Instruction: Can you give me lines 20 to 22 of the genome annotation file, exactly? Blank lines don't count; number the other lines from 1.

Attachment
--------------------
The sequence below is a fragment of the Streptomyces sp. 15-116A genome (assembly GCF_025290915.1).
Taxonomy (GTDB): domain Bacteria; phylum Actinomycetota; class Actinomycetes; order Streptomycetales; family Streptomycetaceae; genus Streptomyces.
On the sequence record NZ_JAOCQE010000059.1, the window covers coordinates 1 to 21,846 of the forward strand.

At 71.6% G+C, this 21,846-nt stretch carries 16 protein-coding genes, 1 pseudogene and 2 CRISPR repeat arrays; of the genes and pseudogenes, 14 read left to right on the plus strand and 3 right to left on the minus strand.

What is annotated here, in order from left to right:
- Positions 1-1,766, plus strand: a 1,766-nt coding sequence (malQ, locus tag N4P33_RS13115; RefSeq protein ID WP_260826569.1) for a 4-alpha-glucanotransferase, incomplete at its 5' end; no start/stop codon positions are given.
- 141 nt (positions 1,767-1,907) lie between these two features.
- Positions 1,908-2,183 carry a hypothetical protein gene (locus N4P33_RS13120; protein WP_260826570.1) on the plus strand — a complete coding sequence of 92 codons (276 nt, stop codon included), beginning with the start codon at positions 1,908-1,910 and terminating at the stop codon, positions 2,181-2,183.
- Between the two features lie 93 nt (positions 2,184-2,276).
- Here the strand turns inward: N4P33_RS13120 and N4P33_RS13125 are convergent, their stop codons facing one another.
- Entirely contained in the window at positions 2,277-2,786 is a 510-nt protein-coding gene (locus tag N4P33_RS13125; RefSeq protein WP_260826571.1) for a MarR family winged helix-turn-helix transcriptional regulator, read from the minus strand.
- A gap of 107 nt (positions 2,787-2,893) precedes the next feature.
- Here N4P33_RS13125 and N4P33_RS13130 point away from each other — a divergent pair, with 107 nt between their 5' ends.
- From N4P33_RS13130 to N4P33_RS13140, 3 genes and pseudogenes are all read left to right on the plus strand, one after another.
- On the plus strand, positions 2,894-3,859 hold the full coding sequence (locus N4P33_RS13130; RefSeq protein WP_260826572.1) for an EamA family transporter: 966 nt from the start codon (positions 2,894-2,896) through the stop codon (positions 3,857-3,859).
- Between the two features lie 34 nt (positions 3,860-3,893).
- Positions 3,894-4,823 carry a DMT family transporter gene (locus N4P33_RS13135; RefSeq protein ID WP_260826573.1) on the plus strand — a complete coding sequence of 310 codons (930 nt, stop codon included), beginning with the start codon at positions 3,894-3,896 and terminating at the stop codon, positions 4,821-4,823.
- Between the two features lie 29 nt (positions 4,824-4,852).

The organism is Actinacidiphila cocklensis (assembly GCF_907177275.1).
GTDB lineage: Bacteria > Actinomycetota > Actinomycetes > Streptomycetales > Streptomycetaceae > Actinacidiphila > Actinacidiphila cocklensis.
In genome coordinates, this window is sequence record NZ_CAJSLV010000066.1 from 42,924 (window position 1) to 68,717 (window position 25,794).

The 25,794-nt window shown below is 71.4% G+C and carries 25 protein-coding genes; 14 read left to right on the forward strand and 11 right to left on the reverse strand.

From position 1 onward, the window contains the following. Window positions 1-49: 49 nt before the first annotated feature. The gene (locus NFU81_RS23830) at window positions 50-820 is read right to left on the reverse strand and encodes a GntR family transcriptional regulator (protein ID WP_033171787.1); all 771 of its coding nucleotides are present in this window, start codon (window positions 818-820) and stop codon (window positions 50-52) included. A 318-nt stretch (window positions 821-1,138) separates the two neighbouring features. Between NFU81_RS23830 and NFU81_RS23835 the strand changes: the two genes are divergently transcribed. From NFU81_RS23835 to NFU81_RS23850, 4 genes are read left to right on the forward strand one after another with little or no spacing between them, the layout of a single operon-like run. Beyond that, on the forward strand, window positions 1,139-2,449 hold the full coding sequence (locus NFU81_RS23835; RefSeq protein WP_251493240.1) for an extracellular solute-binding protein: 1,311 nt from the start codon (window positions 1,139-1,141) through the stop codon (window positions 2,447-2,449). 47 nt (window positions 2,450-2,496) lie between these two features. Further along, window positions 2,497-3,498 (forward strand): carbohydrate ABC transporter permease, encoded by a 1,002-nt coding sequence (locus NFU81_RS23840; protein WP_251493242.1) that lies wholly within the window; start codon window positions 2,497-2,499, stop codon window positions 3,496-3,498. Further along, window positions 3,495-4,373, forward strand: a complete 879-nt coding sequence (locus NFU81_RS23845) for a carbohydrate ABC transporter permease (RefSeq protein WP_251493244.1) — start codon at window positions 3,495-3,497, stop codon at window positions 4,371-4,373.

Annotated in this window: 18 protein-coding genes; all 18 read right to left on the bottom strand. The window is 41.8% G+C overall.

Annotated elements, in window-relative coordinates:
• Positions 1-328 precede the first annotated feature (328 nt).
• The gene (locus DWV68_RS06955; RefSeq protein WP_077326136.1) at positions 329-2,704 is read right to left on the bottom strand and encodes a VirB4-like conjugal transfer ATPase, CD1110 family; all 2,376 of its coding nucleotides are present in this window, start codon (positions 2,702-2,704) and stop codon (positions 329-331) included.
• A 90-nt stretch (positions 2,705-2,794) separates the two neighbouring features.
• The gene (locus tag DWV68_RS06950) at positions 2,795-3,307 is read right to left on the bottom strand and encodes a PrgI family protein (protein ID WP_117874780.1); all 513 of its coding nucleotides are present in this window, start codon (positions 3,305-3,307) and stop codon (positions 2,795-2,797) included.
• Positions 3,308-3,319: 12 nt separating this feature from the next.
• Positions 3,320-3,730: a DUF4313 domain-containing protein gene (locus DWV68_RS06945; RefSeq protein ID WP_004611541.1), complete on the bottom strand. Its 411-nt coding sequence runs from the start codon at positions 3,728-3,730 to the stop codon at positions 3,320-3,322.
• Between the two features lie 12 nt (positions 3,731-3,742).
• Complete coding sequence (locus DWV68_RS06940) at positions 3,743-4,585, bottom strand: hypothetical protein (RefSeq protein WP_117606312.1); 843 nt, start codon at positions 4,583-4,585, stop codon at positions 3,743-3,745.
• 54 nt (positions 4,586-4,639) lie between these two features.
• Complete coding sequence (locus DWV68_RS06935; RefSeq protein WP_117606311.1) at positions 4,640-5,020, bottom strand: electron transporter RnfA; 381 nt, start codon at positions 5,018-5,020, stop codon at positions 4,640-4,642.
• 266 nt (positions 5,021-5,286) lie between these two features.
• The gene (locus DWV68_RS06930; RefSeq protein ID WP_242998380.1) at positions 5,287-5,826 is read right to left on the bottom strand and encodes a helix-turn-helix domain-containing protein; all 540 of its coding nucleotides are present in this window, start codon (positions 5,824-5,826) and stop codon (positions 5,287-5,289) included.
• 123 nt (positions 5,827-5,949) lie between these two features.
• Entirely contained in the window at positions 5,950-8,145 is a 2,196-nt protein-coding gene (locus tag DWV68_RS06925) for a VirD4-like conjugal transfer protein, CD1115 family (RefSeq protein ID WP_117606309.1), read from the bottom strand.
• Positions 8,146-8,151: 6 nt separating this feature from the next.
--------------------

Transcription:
GTDB lineage: Bacteria > Actinomycetota > Actinomycetes > Streptomycetales > Streptomycetaceae > Actinacidiphila > Actinacidiphila cocklensis.
In genome coordinates, this window is sequence record NZ_CAJSLV010000066.1 from 42,924 (window position 1) to 68,717 (window position 25,794).

The 25,794-nt window shown below is 71.4% G+C and carries 25 protein-coding genes; 14 read left to right on the forward strand and 11 right to left on the reverse strand.